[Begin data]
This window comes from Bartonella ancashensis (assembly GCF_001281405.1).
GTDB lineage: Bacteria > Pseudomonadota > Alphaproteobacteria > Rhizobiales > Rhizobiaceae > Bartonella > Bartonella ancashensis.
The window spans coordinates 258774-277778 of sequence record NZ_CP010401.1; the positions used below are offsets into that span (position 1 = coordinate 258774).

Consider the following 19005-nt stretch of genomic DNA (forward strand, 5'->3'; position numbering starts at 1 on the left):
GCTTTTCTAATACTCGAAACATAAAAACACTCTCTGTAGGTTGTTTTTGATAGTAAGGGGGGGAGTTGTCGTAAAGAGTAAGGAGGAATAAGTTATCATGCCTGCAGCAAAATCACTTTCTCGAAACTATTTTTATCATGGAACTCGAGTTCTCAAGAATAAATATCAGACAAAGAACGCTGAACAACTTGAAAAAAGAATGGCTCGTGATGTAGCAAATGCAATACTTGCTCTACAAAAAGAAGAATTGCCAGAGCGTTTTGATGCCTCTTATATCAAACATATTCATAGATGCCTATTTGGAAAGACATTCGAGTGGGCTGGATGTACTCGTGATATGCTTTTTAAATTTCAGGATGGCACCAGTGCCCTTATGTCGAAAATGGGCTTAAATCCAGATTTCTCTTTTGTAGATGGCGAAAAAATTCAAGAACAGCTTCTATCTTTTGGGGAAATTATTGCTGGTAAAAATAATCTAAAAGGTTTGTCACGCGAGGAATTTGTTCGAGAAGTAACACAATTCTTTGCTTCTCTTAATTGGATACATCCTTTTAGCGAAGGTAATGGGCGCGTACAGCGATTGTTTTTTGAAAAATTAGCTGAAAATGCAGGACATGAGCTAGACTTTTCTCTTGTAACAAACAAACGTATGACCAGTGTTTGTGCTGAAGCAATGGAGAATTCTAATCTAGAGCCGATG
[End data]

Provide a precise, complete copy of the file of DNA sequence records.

This window comes from Bartonella ancashensis (assembly GCF_001281405.1).
GTDB lineage: Bacteria > Pseudomonadota > Alphaproteobacteria > Rhizobiales > Rhizobiaceae > Bartonella > Bartonella ancashensis.
The window spans coordinates 258774-277778 of sequence record NZ_CP010401.1; the positions used below are offsets into that span (position 1 = coordinate 258774).

Consider the following 19005-nt stretch of genomic DNA (forward strand, 5'->3'; position numbering starts at 1 on the left):
GCTTTTCTAATACTCGAAACATAAAAACACTCTCTGTAGGTTGTTTTTGATAGTAAGGGGGGGAGTTGTCGTAAAGAGTAAGGAGGAATAAGTTATCATGCCTGCAGCAAAATCACTTTCTCGAAACTATTTTTATCATGGAACTCGAGTTCTCAAGAATAAATATCAGACAAAGAACGCTGAACAACTTGAAAAAAGAATGGCTCGTGATGTAGCAAATGCAATACTTGCTCTACAAAAAGAAGAATTGCCAGAGCGTTTTGATGCCTCTTATATCAAACATATTCATAGATGCCTATTTGGAAAGACATTCGAGTGGGCTGGATGTACTCGTGATATGCTTTTTAAATTTCAGGATGGCACCAGTGCCCTTATGTCGAAAATGGGCTTAAATCCAGATTTCTCTTTTGTAGATGGCGAAAAAATTCAAGAACAGCTTCTATCTTTTGGGGAAATTATTGCTGGTAAAAATAATCTAAAAGGTTTGTCACGCGAGGAATTTGTTCGAGAAGTAACACAATTCTTTGCTTCTCTTAATTGGATACATCCTTTTAGCGAAGGTAATGGGCGCGTACAGCGATTGTTTTTTGAAAAATTAGCTGAAAATGCAGGACATGAGCTAGACTTTTCTCTTGTAACAAACAAACGTATGACCAGTGTTTGTGCTGAAGCAATGGAGAATTCTAATCTAGAGCCGATG